**As a side note, the study of Rome continues into week #7! THE BEST to see a kid wanting more and more! Loving it!

I’ve seen parents mention how fun it was to pull together books and activities for their child’s interest — totally oblivious to the fact that their child could have had that fun. – See more at: http://project-based-homeschooling.com/camp-creek-blog/self-directed-learning-neglected-subject#sthash.xj3RkS04.dpuf

The cost of perfection

The house is officially on the market. And my well-lived-in house needs to look picture perfect given an hour’s notice. The odds are against me. Four messer-uppers in the house and two cleaner-uppers. You can see what I’m up against.

Keeping the house completely clean all the time when there are four kids in the house is challenging. Keeping the house completely clean all the time when I want to support my kids in being active, creative and imaginative…..clean up is my full time job right now.

I know I could put them in front of the TV or the computer. It would minimize the mess. And there are desperate times when I have done this and will continue to do this (like when the realtor calls and says we have a showing in an hour and the kids are doing more fighting about who made the mess than they are cleaning up the mess).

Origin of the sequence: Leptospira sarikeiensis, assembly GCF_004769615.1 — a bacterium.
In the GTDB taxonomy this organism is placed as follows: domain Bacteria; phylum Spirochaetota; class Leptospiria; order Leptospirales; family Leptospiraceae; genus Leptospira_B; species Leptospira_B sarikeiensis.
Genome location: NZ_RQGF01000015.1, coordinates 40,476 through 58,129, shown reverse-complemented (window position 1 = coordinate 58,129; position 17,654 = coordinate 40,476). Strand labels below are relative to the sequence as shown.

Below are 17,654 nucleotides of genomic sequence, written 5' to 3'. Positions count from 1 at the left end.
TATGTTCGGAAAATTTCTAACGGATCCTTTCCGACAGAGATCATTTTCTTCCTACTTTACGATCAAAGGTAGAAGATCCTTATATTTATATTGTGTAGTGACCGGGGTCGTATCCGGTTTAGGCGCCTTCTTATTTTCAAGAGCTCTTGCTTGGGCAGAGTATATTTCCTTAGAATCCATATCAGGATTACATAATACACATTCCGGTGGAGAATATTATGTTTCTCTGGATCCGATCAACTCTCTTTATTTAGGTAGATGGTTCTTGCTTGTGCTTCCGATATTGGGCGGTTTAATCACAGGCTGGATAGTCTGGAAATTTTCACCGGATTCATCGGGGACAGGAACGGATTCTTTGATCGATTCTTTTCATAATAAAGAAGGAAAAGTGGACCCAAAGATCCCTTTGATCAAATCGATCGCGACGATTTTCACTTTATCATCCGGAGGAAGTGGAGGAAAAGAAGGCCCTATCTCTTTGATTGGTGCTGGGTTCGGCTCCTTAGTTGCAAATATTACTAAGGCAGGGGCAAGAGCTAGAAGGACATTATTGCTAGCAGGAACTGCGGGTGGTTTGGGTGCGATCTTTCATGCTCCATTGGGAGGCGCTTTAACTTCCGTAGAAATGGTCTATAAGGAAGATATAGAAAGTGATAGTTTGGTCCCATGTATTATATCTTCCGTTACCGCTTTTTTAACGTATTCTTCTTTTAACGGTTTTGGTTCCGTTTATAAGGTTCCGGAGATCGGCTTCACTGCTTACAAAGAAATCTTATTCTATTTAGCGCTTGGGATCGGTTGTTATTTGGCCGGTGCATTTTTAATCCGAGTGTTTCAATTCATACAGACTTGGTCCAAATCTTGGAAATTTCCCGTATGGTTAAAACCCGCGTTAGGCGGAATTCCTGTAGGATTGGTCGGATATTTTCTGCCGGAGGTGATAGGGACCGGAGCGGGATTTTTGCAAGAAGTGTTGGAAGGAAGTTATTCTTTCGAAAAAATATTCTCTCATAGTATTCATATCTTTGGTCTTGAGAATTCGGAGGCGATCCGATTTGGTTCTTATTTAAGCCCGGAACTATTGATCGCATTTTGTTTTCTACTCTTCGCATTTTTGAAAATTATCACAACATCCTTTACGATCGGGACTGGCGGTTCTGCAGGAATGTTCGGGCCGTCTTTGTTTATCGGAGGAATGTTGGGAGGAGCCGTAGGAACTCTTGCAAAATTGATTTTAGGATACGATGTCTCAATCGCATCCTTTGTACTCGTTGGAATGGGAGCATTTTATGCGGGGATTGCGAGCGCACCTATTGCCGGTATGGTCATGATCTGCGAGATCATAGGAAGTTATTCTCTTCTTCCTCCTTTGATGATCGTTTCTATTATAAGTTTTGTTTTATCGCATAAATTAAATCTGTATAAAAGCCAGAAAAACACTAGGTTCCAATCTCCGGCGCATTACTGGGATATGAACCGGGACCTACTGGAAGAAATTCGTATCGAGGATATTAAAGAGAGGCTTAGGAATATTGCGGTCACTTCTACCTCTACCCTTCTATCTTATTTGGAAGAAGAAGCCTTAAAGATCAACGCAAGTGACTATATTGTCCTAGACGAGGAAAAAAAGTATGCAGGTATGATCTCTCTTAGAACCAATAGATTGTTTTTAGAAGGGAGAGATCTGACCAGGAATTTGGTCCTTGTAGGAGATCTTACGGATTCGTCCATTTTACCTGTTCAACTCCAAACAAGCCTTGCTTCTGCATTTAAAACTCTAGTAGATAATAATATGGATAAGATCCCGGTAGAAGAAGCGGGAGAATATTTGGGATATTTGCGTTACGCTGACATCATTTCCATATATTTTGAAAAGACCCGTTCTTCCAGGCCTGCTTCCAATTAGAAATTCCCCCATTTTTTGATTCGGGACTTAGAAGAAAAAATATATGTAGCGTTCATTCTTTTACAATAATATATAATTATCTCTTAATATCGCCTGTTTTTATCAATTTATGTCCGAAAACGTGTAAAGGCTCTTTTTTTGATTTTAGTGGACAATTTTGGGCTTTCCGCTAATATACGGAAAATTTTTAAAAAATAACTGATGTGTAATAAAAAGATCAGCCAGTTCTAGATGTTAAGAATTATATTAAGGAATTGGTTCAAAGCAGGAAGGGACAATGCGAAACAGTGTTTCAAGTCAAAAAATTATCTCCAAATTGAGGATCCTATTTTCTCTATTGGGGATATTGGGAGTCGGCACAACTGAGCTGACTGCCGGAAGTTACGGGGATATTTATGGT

But the rest of the time, when there are no showings scheduled but we are just mindful that at any moment we could get the one hour warning, I just want to keep living my beautiful life. So, the play dough is still out, the paints are still out, forts are still being built in my basement, dinners are still being eaten on my screened porch. And at the end of the day, the two cleaner-uppers make the rounds with the vacuum and the glass cleaner and our home will go back to looking like no one really LIVES here.